Miscarriage Management for Early Pregnancy Loss
Dr. Cousins offers miscarriage management for early pregnancy loss. This article includes causes, symptoms, and treatment for miscarriage.
Early Pregnancy Loss (Under 12 weeks)
Am I Having A Miscarriage?
A miscarriage, also called a spontaneous abortion, means that the pregnancy has failed and is no longer growing normally. You may have a “threatened miscarriage” which means the doctor is not sure whether you have started to miscarry or not. Early pregnancy loss happens in up to 1/3 of all pregnancies and 1/4 of all pregnant patients.*
What are the signs that I might be miscarrying?
You may have spotting, light or heavy bleeding during early pregnancy. This may include passing blood clots.
You may have abdominal pain or cramping, usually with bleeding.
If you had nausea or other pregnancy symptoms, you may notice a decrease in symptoms.
Why Do Miscarriages Occur?
In the early stages of pregnancy cells divide rapidly as the gestational sac and embryo form. Errors in this cell duplication are the most common cause of miscarriages. Unless there are repeated miscarriages, most often there is no concern about an underlying fertility problem. It is usually a random event that is not likely to happen again. It is generally NOT caused by anything you did or did not do. It is unlikely that it could have been prevented.
Miscarriage is quite common—some estimates are as high as 20-30% of all pregnancies. If you have had 3 or 4 miscarriages, and want to have a successful pregnancy, you should see a gynecologist who specializes in infertility. More information here.
How can I know if I am having a miscarriage?
Pregnancy tests can be helpful in evaluating an early pregnancy loss. Urine tests may be enough or a series of blood tests may be required. An ultrasound in our office can often tell if the pregnancy is in trouble. Dr. Cousins can also evaluate the cervix and uterus with an exam. Sometimes an evaluation over a week or two will be needed to conclusively determine whether or not you are losing the pregnancy.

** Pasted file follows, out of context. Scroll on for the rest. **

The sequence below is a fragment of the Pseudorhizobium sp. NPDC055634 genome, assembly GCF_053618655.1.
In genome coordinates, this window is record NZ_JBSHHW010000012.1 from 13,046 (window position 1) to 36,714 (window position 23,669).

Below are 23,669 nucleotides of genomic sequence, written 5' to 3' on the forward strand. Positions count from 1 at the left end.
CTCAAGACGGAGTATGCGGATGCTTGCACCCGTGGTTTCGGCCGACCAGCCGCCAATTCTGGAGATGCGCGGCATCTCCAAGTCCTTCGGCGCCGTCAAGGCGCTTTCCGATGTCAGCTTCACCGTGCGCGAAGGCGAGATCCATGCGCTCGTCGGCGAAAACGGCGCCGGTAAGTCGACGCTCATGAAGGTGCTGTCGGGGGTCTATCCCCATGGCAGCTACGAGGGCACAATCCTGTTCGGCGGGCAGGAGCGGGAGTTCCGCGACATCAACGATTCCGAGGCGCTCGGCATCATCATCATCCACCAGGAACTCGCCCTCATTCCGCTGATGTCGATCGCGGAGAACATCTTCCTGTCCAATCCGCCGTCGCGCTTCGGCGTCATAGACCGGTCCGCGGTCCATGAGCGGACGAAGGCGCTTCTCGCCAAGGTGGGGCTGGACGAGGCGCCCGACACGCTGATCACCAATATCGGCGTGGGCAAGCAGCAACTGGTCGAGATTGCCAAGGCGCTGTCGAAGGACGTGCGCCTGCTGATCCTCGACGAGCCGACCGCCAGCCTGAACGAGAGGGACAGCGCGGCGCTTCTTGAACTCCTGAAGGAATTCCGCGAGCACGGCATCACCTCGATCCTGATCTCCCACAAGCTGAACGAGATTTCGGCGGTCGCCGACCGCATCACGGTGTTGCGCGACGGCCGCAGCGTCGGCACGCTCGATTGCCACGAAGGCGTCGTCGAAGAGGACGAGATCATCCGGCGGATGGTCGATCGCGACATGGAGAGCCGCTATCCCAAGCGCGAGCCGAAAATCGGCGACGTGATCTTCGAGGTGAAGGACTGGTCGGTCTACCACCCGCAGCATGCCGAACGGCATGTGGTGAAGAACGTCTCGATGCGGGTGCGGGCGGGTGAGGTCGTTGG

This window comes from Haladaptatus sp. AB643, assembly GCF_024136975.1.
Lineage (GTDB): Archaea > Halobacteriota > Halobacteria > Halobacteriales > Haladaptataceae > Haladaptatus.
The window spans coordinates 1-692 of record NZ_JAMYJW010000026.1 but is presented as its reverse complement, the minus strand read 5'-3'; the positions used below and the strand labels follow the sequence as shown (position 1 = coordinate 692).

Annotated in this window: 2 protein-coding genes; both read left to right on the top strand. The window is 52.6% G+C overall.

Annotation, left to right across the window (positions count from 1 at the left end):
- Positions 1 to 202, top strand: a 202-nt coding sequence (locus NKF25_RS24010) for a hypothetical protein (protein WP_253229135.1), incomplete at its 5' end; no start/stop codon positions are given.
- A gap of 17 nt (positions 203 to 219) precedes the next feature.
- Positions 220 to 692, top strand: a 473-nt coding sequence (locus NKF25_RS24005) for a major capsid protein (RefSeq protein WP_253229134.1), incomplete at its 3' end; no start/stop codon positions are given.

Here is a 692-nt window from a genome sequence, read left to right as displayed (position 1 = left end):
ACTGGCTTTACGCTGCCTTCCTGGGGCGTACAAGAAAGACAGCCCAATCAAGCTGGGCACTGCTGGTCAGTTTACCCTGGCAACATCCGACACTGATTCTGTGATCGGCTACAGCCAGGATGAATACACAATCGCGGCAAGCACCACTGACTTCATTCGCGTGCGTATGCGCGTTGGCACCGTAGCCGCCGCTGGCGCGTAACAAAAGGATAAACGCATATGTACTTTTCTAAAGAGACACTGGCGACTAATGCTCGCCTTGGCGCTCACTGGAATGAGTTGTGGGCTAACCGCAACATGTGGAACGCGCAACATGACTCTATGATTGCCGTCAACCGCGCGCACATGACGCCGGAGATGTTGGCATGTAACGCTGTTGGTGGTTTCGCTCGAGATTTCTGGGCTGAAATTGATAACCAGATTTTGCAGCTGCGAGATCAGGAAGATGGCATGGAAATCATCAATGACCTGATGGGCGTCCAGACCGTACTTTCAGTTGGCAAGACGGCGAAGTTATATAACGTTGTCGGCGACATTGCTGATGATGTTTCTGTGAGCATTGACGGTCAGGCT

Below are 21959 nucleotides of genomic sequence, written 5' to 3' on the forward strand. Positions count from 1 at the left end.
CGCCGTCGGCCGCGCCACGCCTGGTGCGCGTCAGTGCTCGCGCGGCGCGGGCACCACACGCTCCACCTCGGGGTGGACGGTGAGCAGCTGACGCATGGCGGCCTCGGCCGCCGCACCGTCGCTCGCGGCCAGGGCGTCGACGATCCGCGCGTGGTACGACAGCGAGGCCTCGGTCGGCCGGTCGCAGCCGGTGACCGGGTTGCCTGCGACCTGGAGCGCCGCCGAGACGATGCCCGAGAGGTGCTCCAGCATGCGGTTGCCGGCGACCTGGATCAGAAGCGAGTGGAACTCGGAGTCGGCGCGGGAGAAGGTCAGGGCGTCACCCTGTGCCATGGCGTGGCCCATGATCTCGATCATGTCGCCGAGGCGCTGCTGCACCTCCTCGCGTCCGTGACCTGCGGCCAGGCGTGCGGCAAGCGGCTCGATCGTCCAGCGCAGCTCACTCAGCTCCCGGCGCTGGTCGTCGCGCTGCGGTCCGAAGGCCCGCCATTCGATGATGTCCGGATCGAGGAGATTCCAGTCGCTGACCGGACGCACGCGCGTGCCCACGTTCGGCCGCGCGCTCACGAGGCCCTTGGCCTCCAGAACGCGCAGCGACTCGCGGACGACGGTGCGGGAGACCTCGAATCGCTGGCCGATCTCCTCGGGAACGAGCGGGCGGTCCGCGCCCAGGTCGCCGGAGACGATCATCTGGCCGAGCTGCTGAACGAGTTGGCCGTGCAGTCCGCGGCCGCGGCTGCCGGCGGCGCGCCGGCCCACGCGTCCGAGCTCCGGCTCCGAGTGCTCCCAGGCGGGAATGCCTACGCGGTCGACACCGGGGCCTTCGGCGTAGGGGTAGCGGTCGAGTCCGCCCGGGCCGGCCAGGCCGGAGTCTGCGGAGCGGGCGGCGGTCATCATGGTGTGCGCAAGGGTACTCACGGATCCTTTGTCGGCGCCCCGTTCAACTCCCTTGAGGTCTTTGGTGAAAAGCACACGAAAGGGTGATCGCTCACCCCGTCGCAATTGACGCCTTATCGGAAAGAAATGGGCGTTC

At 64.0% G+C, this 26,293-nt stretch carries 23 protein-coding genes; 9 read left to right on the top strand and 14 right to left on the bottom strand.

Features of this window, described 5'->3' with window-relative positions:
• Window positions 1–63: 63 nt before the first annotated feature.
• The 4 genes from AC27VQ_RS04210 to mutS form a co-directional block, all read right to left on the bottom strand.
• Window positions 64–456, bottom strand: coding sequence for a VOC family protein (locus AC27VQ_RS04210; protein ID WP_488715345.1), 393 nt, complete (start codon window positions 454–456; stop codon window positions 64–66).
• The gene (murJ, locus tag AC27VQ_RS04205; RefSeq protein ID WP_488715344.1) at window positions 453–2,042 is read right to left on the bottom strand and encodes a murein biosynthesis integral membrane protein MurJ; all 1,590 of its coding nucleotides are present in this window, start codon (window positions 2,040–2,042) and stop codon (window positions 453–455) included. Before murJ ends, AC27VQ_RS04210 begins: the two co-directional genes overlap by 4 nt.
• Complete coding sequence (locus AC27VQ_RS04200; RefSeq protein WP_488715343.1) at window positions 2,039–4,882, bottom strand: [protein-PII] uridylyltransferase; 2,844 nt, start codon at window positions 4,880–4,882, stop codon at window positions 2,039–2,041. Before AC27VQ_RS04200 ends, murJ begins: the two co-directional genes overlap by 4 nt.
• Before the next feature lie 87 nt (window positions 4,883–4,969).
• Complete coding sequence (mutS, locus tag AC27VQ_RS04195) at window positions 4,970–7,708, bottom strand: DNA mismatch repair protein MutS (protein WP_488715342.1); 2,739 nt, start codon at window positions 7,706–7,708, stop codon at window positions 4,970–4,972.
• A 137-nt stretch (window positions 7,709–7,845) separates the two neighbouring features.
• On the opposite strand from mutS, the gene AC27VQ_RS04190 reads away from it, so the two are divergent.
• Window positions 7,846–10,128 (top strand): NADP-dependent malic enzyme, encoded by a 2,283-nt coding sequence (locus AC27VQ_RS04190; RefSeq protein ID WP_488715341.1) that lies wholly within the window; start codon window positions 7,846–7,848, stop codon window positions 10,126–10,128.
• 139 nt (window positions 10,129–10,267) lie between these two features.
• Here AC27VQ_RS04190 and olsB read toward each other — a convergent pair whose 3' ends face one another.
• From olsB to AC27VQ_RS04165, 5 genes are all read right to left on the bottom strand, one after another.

What are my treatment options?
Based on the testing and the exam Dr. Cousins may offer different treatment options.
1. Aspiration. The most effective treatment for early miscarriage is an aspiration of the uterus, which returns the lining to a non pregnant state. This simple procedure uses a gentle suctioning to remove the pregnancy and can be completed in 3-5 minutes in our office. (The whole process in our office will take longer.) If you need something to relax or pain medication we offer that at no extra charge. You will be able to resume your normal activities quickly.
2. Medication. There is a medication that causes the uterus to contract, which assists your body’s natural process of expelling the pregnancy tissue. You are likely to experience cramping and heavy bleeding. Medication may not work and it is important to return to be checked out in a week or two. If it doesn’t work, an aspiration may be needed to complete the miscarriage.
3. Wait and see approach, also called "expectant management" You can choose to have the miscarriage occur naturally. Generally, this option works best in pregnancies under 7 weeks. At this stage, the experience of a miscarriage can be similar to having a heavy period with strong menstrual cramps. Some miscarriages will not complete on their own. There is a danger of prolonged bleeding (up to several weeks), retained pregnancy tissue, or the risk of too much bleeding (hemorrhage). You should be checked a week or two after you start bleeding to be sure the miscarriage is complete.
A recent study* found that the kind of care found in an outpatient facility such as Dr. Cousins' office is preferable to most women and also costs less. The study did not take into account lost time at work, repeat visits to the doctors, and expenses like childcare, fuel costs, etc. which would make a quick resolution even more desirable for some women.
IMPORTANT: If you are unsure of your blood type we can test it here. If your blood type is Rh negative, you will need a shot of Rhogam within 72 hours, which we can do for you. This is very important for women whose blood type is Rh negative.
No matter what treatment you have, this should not cause a problem for future pregnancies.
*reference "Beyond Usual Care" AJOG Feb. 2015, p 177-179, Vanessa Dalton Md, et al.